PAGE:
The importance of real estate development to local government income can hardly be overstated. Much has been made of the dependence of local governments on land sales to support themselves. The poorer and more remote a city, the higher this degree of dependence. Nationwide, the proportion of land sales in local revenue is about 25%. The most real estate-dependent cities tend to be very high on the scale of land dependency. For example, Ordos County in Inner Mongolia in 2011, when it experienced a real estate bust, saw 69% of local revenue from land sales, according to an Oxford University report. Here is the correlation between government revenue and commercial real estate for Tianjin. (NBS data)

Land sales, though, are only a portion of local government benefit from real estate. Tax revenues from real estate developers, construction companies, and manufacturers of materials for the construction of commercial property have been the highest proportion of taxes for a decade now. In Tianjin, for example, a massive region and massive economy, real estate taxes represented 26% of local tax revenue in 2016, the last year of the statistic. Construction activities generated 12% of local revenue in 2016, down from the peak. This disparity is much more acute in the “new zones” that cities develop in their remote suburbs, where land is (originally) cheap. The Binhai zone of Tianjin, for example, which hosts the mini-city that Binhai officials used to call “Little Manhattan” (until they caught on that international visitors were having a laugh), is almost entirely dependent on construction activities and land sales for its local revenue.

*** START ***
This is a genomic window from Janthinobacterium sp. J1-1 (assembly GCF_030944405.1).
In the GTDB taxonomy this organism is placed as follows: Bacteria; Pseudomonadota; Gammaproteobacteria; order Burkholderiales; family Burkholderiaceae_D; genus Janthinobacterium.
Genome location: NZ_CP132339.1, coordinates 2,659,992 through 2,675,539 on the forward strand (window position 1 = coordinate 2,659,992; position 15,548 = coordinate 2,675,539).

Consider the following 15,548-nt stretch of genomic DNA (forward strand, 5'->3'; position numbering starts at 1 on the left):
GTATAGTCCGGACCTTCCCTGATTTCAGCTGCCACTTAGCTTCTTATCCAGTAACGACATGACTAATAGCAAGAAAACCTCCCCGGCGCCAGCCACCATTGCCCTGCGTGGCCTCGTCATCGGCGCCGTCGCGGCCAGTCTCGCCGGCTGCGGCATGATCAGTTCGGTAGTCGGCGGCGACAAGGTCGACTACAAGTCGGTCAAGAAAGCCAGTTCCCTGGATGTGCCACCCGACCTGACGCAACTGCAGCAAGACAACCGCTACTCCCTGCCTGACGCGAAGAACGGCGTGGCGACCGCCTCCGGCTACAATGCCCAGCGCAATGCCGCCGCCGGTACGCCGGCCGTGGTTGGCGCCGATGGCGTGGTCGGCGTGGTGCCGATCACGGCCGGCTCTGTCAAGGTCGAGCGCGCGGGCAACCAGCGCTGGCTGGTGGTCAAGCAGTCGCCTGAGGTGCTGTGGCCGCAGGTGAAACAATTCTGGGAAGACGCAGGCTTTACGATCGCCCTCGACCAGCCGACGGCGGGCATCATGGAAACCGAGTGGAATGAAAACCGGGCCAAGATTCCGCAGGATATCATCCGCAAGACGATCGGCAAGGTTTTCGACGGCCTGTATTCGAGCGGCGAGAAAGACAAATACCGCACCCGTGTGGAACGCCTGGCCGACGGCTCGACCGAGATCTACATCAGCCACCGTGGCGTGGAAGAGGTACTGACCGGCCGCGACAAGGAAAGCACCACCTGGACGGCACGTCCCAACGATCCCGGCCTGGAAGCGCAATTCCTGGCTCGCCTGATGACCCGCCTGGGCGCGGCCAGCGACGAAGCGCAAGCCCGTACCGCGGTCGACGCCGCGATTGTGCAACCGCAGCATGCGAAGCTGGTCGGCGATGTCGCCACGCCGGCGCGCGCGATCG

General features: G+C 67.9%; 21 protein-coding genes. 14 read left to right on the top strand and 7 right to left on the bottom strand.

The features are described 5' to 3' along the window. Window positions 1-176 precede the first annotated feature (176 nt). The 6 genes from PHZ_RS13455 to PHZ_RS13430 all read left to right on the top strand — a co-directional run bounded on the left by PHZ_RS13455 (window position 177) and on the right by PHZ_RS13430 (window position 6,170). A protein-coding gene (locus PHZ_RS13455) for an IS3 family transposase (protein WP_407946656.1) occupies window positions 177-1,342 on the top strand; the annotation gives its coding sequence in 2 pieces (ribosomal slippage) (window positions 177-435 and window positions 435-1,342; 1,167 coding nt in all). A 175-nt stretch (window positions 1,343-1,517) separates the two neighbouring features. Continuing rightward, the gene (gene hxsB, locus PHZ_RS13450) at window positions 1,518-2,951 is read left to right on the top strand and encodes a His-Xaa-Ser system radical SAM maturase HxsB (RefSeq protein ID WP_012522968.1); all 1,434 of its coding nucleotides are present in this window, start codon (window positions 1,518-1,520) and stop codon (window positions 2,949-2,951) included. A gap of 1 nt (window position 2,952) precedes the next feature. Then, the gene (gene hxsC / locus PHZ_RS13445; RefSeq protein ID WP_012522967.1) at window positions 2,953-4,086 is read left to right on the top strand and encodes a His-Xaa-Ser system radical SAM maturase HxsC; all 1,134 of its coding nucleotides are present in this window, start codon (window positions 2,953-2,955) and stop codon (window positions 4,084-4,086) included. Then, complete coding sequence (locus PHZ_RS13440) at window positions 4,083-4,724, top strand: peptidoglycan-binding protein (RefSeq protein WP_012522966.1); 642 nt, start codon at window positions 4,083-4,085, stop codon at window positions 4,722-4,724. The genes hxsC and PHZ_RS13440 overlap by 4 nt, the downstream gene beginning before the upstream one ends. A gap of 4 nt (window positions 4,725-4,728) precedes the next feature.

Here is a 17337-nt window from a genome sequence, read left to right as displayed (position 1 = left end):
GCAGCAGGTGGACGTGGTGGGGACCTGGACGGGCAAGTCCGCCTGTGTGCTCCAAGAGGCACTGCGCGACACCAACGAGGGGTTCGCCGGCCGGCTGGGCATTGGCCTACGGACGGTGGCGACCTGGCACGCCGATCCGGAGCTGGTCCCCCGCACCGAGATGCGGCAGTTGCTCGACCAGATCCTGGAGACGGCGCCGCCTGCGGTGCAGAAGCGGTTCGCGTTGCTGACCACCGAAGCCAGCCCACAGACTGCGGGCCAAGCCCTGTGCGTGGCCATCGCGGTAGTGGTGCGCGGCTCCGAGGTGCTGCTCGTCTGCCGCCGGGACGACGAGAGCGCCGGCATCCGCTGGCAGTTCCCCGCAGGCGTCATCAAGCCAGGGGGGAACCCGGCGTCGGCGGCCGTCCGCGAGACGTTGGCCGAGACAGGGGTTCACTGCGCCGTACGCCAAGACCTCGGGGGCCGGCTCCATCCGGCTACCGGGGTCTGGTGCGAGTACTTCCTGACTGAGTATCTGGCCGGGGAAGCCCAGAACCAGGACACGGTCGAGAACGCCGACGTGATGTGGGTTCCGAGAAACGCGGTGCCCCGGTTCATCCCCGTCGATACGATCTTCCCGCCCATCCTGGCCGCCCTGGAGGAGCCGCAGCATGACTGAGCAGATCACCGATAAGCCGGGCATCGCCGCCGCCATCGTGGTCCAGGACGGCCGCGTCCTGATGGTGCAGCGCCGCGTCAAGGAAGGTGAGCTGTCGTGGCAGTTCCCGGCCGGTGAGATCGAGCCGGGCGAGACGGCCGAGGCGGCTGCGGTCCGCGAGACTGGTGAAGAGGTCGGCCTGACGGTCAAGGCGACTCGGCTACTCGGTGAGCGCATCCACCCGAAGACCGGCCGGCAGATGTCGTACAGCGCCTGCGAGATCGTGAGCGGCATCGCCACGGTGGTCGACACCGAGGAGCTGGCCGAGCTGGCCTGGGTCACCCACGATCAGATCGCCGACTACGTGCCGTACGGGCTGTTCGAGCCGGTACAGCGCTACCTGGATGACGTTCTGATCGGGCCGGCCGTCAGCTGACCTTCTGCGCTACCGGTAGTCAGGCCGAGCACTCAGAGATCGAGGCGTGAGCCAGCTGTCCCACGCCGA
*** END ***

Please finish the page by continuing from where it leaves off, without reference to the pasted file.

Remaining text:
As they run out of land for new development, desperate for GDP growth, some cities have dynamited existing buildings and counted the demolition toward GDP.

Controlled demolition in Zhengzhou, Henan Province August 2017. Photo by China Radio International: chinaplus.cri.cn

It has often been noted that China’s current ills tie directly back to the 1994 tax reform, in which the central government started collecting all taxes and reverting a portion back to local governments. This was part of the overall centralization of government authority under Zhu Rongji that responded to fears of a Soviet-style smash-up post-1989.
An April 2016 paper by the Asian Development Bank shows a direct connection between the central government’s fiscal transfers back to local governments following the 1994 deal.

Earmarked transfers account for around 40% of the total. The paper shows that earmarked transfers have the effect of forcing sharp increases in local government spending on infrastructure. Abstract:

Results showed every 1% increase in earmarked transfers to be associated with a 5% increase in local spending on infrastructure. These fiscal transfers also increased the size of local government spending such that a 1% increase of fiscal transfer would increase the ratio of local fiscal spending to gross domestic
product by 1%.

One of the prevalent ideas about China is that debt woes are due to sneaky local governments that steal money from the people. If only the emperor knew! Actually, it’s more the opposite. The increasing power of the central government has squeezed local governments into a fiscal straitjacket. Not only must local governments fulfill the GDP growth targets set by the center, on which they are increasingly dependent, but they are responsible for providing basically all services–schools, medical services, pension, roads, water, electricity–and they have no ability to levy their own taxes and make their own budgets. Selling land and borrowing for centrally approved infrastructure projects are the only strategies that provide local governments with resources to meet the needs of their people.






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